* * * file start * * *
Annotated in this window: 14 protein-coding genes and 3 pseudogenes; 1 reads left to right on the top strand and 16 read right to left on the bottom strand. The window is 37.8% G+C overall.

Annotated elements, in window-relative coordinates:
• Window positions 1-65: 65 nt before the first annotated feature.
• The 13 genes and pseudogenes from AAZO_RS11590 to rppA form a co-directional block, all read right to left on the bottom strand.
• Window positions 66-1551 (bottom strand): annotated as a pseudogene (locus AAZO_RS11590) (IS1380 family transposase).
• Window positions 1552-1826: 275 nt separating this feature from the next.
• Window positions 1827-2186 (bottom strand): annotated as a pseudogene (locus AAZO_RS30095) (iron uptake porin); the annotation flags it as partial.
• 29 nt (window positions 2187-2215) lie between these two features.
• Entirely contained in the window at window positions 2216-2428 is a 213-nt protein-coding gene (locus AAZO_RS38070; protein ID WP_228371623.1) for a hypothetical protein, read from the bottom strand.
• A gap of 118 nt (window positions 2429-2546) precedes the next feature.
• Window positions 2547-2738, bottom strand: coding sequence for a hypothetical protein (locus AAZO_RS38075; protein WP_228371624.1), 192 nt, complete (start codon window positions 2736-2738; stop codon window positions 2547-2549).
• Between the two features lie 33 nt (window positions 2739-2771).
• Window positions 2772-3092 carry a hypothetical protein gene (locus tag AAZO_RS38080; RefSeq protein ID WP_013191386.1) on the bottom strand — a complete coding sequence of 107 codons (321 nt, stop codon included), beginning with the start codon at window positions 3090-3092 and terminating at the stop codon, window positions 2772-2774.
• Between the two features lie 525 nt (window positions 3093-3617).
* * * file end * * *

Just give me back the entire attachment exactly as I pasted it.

Annotated in this window: 14 protein-coding genes and 3 pseudogenes; 1 reads left to right on the top strand and 16 read right to left on the bottom strand. The window is 37.8% G+C overall.

Annotated elements, in window-relative coordinates:
• Window positions 1-65: 65 nt before the first annotated feature.
• The 13 genes and pseudogenes from AAZO_RS11590 to rppA form a co-directional block, all read right to left on the bottom strand.
• Window positions 66-1551 (bottom strand): annotated as a pseudogene (locus AAZO_RS11590) (IS1380 family transposase).
• Window positions 1552-1826: 275 nt separating this feature from the next.
• Window positions 1827-2186 (bottom strand): annotated as a pseudogene (locus AAZO_RS30095) (iron uptake porin); the annotation flags it as partial.
• 29 nt (window positions 2187-2215) lie between these two features.
• Entirely contained in the window at window positions 2216-2428 is a 213-nt protein-coding gene (locus AAZO_RS38070; protein ID WP_228371623.1) for a hypothetical protein, read from the bottom strand.
• A gap of 118 nt (window positions 2429-2546) precedes the next feature.
• Window positions 2547-2738, bottom strand: coding sequence for a hypothetical protein (locus AAZO_RS38075; protein WP_228371624.1), 192 nt, complete (start codon window positions 2736-2738; stop codon window positions 2547-2549).
• Between the two features lie 33 nt (window positions 2739-2771).
• Window positions 2772-3092 carry a hypothetical protein gene (locus tag AAZO_RS38080; RefSeq protein ID WP_013191386.1) on the bottom strand — a complete coding sequence of 107 codons (321 nt, stop codon included), beginning with the start codon at window positions 3090-3092 and terminating at the stop codon, window positions 2772-2774.
• Between the two features lie 525 nt (window positions 3093-3617).